Saturday, August 1, 2020

Computer and transferring physician say "normal." What do you think?

This was sent by Guillaume Debaty, from the Grenoble Region of France.  He has done a lot of great work on cardiac arrest, including as co-author of our study on esmolol in refractory cardiac arrest, and much more with Keith Lurie.

See his Google Scholar profile here.

A 40-something woman was in a remote alpine location when she complained of crushing chest pain.

The physicians said the ECG was normal, as did the computer.

Guillaume asked for it to be sent.

What do you think?

Guillaume thought that the minimal ST elevation in inferior leads was accompanied by abnormal ST depression and T-wave inversion in aVL.  Note that the voltage of the STD and TWI are VERY small -- but so is the voltage of the QRS.   All ST depression and T-wave inversion is proportional, and must be evaluated in the context of a large or small QRS voltage.

T-wave inversion in aVL and in V2 are both "soft" signs of inferior OMI.

Here the STD in aVL is significant.  He saw it.

They activated the cath lab and found a 100% obtuse marginal occlusion.  It could have been a false positive ECG, but if it had been, no harm done.  It was not.

Of course we do not know for certain that the inferior findings represent ischemia.  It could be that this is the baseline normal ECG and that the marginal occlusion was electrocardiographically silent.  The only way to tell would be to see evolution on subsequent ECGs: if no evolution, then these findings have nothing to do with the occlusion. I will try to get those ECGs!

Learning Points

1. The ECG in OMI may be normal.
2. The ECG in OMI may appear normal at first glance, but actually be highly suspicious or diagnostic
3. Any ST depression in aVL with ANY STE in inferior leads is highly suspicious for OMI.
4. The computer makes this mistake very frequently.  See here over 20 cases of the computer calling the ECG completely normal when in fact it is diagnostic of OMI (some of the many cases here are of other disorders than OMI).

MY Comment by KEN GRAUER, MD (8/1/2020):
For illustrative purposes — the timing of this case is optimal, coming as it does just 1 day after Dr. Smith posted his latest contribution to the challenge of resetting the paradigm away from the problematic “STEMI” vs “non-STEMI” approach — and towards acceptance of the much more practical and effective OMI-NOMI paradigm.
  • Today’s case could have been one of the estimated 25-30% of acute coronary occlusions that are regularly missed by insistence on millimeter-defined STEMI criteria before considering intervention.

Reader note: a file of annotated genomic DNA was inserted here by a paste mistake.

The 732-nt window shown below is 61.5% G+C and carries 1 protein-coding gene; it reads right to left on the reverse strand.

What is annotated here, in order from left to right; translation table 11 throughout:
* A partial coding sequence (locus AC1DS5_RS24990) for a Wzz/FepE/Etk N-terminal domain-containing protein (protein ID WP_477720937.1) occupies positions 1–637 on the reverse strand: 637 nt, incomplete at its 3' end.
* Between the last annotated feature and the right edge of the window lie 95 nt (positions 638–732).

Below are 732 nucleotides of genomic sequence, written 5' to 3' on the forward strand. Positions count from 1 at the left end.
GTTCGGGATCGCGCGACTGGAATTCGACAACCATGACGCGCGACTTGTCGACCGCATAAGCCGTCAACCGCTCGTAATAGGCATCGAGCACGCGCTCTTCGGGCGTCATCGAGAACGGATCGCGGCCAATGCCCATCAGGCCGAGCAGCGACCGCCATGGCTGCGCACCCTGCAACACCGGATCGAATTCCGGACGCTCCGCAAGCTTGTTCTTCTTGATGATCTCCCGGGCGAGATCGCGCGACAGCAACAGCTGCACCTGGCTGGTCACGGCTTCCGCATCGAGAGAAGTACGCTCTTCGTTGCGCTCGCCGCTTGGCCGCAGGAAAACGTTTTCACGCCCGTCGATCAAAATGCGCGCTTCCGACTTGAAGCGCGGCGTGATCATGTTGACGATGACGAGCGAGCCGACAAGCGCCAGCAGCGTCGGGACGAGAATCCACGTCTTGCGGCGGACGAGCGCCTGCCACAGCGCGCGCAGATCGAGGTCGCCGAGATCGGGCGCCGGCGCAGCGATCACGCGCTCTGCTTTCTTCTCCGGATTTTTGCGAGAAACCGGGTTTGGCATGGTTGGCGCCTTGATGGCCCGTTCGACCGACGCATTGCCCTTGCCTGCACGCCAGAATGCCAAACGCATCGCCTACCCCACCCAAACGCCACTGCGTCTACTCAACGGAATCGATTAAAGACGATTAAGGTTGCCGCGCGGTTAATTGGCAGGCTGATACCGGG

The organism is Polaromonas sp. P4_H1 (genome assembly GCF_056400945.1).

For clarity — I’ve labeled and reproduced the initial ECG in today case (Figure-1). It should be emphasized that ECG findings in Figure-1 are subtle — and none of these findings in isolation would compel me to activate the cath lab.
  • As emphasized in My Comment to the July 31, 2020 post — in the setting of new cardiac symptoms — One looks for any of a number of other ECG findings that should raise concern for an acute ongoing event despite lack of millimeter-criteria for STEMI. Several of these are present in this case.

NOTE: The computer did not “make a mistake” in this case. The mistake was made by the clinicians who accepted at face value a computer interpretation of “normal” for an ECG with subtle but definitely-present ECG findings.
  • KEY Point: We should expect that the computerized interpretation will not be sensitive for detecting subtle acute changes. Therefore — Do not look at the computerized interpretation until after you have made your clinical decision. Even then, if you are concerned by the ECG and the clinical history — Do not be swayed by a negative computer report!
  • P.S. — Despite the best of programming — the computer is still not able to “touch” and talk to the patient in front of them. And, in today’s case — the fact that this previously healthy 40-something woman presented with new-onset “crushing” chest pain was of critical importance for optimal clinical decision-making — because this type of history needs to heighten your acuity for seeking out subtle ECG findings that we should not expect the computerized report to pick up.

Figure-1: The initial ECG in today’s case (See text).

MY THOUGHTS on ECG #1: The rhythm is sinus at ~60/minute. All intervals and the axis are normal. There is no chamber enlargement. Regarding Q-R-S-T Changes — I noted the following:
  • There are very small and narrow Q waves in inferolateral leads. These are clinically insignificant.
  • R wave progression is normal — with transition occurring between leads V3-to-V4.
  • There is subtle flattening of the ST segment in a number of leads (horizontal RED lines). Normally, there should be a gradual upsloping of the ST segment in most leads, that then goes on to blend almost imperceptibly into an upright T wave. This is not what we see in leads V2 and V3, and by extension in lead I.
  • It’s a bit more challenging to assess the ST segment in leads V4 and V5 — because ST-T wave morphology is different for the 2 beats that we see. There should be no doubt that the ST segment in leads V4 and V5 for complex -A- is flattened — but not so much for complex -B- (and unfortunately we don’t know which of these 2 complexes show the true ST-T wave morphology in these leads).